PORTLAND, Ore. (CN) – Bank of America and Mortgage Electronic Registration Systems broke the law when they failed to record every time the trust deed for a couple’s home mortgage changed hands, a federal judge found in a ruling that questions Oregon’s system of allowing banks to foreclose without going to court.
Although home owners Ivan and Katherine Hooker have been in default on their loan since 2009, Judge Owen Panner found that the bank and Mortgage Electronic foreclosed on the couple’s loan after too many unrecorded transfers left the couple in the dark about who to contact for a loan modification.
“While I recognize that the plaintiffs have failed to make any payments on the note since September 2009, that failure does not permit defendants to violate Oregon law,” Panner wrote.
Oregon is one of the few states that allow banks to foreclose on mortgages outside of the courtroom. The only caveat to this is a state statute which requires that all records of sales and transfers be listed in the county land records office where the property is located. Banks are required to record these transactions before initiating a non-judicial foreclosure according to the Oregon Trust Deed Act.
Mortgage Electronic (MERS) argued that the Act allowed it to be lax on recording each individual transfer with the county, as long as it kept track of the transfers in its own internal system and recorded the “final assignment” with the county before initiating foreclosure.
But Panner said the law requires every transfer to be recorded with the county.
“Considering what is commonly known about the MERS system and the secondary market in mortgage loans, plaintiffs allege sufficient facts to make clear that defendants violated the Oregon Trust Deed Act.”
In the case of the Hookers, the paper trail to find the holder of their deed was convoluted and, completely missing in some places, making it impossible to figure out which bank to approach about a loan modification.
According to Panner, this information could have helped avoid the pain of foreclosure.
“When a borrower on the verge of default cannot find out who has the authority to modify the loan, a modification or a short sale, even if beneficial to both the borrower and the beneficiary, cannot occur,” the judge wrote.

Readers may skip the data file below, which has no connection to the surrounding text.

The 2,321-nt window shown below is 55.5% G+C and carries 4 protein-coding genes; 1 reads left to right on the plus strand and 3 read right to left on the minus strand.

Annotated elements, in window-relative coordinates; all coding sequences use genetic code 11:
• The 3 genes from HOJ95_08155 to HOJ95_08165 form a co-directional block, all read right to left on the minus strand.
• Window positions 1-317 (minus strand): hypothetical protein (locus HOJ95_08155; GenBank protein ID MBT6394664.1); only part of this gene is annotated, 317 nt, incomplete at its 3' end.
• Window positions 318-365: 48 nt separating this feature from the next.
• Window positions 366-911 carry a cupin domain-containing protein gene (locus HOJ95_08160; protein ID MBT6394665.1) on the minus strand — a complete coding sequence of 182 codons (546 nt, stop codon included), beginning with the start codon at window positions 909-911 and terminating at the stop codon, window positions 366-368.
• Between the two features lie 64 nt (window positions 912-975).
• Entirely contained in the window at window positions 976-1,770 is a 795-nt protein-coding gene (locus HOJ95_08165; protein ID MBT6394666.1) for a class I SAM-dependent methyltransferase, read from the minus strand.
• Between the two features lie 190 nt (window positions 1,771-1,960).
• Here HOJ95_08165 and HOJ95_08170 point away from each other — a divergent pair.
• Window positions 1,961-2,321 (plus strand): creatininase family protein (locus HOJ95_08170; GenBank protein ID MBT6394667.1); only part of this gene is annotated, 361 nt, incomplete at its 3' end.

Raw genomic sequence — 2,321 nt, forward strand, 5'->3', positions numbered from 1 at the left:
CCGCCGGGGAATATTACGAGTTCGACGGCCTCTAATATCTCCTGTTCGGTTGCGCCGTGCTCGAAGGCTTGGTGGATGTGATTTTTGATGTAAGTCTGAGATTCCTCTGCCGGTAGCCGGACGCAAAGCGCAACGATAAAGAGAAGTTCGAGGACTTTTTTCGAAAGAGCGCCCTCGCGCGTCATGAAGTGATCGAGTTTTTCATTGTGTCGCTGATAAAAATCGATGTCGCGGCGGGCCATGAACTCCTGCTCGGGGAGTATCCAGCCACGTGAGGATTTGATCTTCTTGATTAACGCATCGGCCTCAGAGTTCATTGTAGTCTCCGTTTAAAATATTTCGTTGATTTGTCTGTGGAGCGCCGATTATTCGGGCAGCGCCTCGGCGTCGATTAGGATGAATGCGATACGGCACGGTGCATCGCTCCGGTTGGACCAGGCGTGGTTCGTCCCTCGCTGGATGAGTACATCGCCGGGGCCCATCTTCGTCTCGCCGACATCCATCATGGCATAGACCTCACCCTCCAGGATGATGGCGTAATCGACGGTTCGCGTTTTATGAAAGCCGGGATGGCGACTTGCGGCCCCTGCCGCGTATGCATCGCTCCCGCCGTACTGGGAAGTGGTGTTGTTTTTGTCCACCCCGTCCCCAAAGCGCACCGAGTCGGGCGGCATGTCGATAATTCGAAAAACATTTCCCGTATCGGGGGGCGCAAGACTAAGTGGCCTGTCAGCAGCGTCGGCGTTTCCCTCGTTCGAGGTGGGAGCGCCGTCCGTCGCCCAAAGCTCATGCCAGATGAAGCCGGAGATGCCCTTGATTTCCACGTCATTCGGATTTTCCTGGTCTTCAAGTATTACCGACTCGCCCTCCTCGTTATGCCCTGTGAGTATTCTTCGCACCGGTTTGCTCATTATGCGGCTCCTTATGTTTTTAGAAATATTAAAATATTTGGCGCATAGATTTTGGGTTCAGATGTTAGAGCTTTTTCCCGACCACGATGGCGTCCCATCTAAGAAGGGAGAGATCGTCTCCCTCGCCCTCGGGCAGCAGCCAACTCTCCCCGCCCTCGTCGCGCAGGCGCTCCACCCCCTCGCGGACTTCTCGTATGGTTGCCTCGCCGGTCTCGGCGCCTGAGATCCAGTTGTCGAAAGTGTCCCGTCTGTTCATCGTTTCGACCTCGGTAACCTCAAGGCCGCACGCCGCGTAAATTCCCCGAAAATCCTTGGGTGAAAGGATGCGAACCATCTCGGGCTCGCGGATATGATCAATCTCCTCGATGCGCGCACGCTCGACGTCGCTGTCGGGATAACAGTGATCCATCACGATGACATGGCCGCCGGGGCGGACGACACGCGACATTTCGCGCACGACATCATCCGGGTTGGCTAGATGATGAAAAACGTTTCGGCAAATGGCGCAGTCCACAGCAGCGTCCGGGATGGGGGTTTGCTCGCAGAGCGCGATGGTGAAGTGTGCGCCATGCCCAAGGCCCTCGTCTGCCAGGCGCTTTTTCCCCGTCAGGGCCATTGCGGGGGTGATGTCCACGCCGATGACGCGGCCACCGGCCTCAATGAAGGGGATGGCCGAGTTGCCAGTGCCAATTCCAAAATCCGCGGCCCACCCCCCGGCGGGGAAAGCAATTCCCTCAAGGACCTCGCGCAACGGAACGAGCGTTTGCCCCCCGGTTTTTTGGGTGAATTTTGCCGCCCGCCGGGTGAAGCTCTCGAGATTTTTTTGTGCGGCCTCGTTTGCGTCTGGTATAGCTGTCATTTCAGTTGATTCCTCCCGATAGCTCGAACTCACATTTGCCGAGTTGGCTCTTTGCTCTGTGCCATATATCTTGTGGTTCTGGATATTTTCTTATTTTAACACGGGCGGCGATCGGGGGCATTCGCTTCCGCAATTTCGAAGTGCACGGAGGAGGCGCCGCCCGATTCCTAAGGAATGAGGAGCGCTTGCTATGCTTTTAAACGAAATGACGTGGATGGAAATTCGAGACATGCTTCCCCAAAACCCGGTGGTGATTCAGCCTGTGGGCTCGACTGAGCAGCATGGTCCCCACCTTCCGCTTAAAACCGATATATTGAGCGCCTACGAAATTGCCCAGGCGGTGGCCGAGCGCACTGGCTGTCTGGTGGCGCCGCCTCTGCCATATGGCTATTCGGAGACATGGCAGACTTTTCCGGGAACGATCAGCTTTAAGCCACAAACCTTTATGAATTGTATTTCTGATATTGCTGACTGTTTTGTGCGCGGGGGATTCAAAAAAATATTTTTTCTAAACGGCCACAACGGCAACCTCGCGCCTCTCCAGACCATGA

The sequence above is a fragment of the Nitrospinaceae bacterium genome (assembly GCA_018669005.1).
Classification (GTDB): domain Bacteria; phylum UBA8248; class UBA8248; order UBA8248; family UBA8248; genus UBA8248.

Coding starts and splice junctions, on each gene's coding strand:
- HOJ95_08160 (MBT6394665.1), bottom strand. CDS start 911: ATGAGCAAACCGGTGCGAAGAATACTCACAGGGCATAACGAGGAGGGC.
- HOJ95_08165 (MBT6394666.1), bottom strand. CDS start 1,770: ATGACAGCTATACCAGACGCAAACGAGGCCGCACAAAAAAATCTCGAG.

This confusion, Panner wrote, is primarily a result of the system instituted by Mortgage Electronic, which was created in the 1990s by the mortgage industry to facilitate the process of bundling and reselling mortgages as securities.
The situation was so bad that on one day in May 2010 the company made three changes to the plaintiff’s deed of trust on behalf of three different people, all certified by the same notary.
To find the paper trail, Panner ordered Mortgage Electronic to provide the court with a chain of title for the note and trust deed. The company uses a system it calls “summary and milestones” to track transfers of servicing and ownership rights of loans.
But the judge found numerous holes in the data. There is no record in the summary of how Guaranty Bank obtained its interest in the trust deed before transferring it to Wells Fargo, the ruling states. And neither Mortgage Electronic nor any of the banks recorded the transfers with the Jackson County land records office, where the property was situated, Panner wrote.
In fact, it took the homeowners’ complaint to call attention to the fact that the documents filed last spring were “out of order” and appeared to be “rushed,” thereby briefly stopping the foreclosure, according to the opinion.
“A lender that knows it will immediately sell a loan on the secondary market has no incentive to ensure the appraisal of the security is accurate,” Panner wrote. “Similarly, the lender need not concern itself with the veracity of any representations made to the borrower. In short, the MERS system allows the lender to shirk its traditional due diligence duties.”
Panner said the fact that an agency which can not accurately police itself has the authority to foreclose on people’s homes was cause for concern.
“Foreclosure by advertisement and sale, which is designed to take place outside of any judicial review, necessarily relies on the foreclosing party to accurately review and assess its own authority to foreclose,” the judge wrote. “Considering that non-judicial foreclosure of one’s home is a particularly harsh event, and given the numerous problems I see in nearly every non-judicial foreclosure case I preside over, a procedure relying on a bank or trustee to self-assess its own authority to foreclose is deeply troubling to me.”
This is one of six separate cases in which Oregon courts have halted foreclosures involving Mortgage Electronic.